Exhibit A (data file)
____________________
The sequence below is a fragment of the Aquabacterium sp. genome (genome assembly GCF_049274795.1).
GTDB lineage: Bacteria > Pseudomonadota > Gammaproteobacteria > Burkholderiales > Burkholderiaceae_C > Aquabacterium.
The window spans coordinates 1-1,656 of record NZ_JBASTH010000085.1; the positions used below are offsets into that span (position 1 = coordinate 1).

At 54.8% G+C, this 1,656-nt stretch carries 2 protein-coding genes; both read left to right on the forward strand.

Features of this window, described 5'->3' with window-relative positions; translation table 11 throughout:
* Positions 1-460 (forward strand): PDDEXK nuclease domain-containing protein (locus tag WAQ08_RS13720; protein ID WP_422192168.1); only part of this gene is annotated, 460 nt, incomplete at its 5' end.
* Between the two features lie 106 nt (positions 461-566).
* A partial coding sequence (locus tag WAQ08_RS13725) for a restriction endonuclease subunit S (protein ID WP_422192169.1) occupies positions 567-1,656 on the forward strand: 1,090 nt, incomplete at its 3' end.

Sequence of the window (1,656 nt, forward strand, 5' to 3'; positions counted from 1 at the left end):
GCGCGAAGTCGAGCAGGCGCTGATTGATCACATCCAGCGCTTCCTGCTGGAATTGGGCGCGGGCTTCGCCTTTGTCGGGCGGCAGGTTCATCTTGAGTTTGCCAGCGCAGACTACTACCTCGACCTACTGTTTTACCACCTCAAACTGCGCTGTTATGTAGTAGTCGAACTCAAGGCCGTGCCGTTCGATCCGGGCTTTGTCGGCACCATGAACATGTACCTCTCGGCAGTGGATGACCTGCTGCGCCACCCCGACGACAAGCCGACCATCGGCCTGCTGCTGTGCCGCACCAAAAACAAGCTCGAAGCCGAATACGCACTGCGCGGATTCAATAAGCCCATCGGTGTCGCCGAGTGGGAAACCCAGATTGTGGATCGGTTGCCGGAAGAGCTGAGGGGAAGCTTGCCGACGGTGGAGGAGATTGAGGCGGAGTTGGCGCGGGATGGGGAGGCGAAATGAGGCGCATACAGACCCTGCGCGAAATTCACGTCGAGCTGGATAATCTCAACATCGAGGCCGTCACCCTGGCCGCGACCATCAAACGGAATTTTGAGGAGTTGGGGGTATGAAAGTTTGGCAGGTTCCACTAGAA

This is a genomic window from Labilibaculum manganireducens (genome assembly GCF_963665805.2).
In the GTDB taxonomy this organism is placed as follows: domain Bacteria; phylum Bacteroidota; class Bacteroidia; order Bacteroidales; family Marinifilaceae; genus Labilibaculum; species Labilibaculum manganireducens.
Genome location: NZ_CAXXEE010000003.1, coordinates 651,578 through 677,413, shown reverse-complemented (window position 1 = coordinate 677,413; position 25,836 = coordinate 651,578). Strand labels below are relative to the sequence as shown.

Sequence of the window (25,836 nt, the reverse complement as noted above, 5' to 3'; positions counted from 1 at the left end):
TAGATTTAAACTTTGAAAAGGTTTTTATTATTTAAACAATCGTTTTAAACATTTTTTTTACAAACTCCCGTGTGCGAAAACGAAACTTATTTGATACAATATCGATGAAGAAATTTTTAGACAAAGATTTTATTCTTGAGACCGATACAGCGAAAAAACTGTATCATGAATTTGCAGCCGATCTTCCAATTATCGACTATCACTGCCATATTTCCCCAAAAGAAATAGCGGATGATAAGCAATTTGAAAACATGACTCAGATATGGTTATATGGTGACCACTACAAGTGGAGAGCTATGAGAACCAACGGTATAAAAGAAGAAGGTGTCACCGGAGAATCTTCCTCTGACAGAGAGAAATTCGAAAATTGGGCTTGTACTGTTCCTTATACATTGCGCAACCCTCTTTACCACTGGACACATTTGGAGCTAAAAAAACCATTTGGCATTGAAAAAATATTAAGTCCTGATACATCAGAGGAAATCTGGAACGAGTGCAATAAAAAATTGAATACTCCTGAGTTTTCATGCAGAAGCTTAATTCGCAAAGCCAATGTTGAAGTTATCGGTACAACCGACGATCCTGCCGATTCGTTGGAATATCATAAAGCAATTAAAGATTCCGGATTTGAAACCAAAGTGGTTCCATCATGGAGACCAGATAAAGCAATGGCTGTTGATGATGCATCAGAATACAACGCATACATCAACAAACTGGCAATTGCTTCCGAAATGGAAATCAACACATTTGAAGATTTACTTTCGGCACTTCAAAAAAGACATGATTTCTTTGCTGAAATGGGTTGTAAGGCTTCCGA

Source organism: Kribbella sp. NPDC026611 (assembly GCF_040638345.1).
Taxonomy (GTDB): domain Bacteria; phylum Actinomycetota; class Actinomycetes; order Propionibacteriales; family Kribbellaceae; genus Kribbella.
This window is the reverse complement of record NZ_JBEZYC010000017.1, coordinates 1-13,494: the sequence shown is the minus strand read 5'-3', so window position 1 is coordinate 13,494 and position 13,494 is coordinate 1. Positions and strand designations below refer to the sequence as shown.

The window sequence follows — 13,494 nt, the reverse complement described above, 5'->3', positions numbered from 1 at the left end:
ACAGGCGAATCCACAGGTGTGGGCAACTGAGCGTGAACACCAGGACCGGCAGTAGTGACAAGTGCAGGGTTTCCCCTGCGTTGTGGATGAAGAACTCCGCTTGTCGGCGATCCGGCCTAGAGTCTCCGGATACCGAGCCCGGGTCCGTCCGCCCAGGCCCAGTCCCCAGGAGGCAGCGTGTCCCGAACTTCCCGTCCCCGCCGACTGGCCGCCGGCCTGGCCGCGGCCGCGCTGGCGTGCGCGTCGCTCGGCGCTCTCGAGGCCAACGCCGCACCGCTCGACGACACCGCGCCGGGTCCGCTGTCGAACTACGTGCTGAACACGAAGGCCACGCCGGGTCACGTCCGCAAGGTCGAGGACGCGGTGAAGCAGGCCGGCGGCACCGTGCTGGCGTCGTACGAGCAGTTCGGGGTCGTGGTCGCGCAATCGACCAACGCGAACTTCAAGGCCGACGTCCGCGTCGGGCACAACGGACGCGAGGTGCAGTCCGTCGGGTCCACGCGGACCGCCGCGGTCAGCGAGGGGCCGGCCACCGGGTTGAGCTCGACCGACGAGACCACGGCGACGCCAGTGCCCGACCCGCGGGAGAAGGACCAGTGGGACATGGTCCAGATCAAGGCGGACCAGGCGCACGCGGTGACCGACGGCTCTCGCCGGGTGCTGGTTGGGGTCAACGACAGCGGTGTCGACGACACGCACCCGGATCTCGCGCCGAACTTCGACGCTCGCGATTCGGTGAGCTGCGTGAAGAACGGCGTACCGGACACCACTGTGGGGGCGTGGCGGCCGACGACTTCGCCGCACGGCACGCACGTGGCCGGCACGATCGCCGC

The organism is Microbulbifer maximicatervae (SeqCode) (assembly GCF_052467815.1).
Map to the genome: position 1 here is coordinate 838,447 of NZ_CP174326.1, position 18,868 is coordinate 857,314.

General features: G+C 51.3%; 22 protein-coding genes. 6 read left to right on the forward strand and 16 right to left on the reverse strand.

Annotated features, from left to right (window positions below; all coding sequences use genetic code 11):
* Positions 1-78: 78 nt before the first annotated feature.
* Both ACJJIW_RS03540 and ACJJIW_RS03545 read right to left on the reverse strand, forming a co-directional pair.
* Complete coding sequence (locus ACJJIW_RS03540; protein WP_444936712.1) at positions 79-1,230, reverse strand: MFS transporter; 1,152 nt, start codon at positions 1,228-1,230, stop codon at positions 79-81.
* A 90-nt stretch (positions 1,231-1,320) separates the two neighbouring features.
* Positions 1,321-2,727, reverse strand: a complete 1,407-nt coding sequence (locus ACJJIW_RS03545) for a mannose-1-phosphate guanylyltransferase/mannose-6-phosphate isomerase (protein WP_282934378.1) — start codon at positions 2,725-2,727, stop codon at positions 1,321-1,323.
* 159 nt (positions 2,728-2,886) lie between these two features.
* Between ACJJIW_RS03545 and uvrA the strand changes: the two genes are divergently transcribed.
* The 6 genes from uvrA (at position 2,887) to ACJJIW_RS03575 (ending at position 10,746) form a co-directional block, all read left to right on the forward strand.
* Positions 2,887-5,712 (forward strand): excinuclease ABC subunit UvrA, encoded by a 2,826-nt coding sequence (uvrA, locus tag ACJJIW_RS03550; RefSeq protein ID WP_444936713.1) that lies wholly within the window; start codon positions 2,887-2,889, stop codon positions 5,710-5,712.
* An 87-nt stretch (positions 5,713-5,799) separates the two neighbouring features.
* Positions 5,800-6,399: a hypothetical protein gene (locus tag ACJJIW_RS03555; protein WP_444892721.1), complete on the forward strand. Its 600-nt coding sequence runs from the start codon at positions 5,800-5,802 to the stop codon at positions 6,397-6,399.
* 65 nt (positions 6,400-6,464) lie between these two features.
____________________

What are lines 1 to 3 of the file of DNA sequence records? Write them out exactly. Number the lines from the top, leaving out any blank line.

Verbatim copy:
The sequence below is a fragment of the Aquabacterium sp. genome (genome assembly GCF_049274795.1).
GTDB lineage: Bacteria > Pseudomonadota > Gammaproteobacteria > Burkholderiales > Burkholderiaceae_C > Aquabacterium.
The window spans coordinates 1-1,656 of record NZ_JBASTH010000085.1; the positions used below are offsets into that span (position 1 = coordinate 1).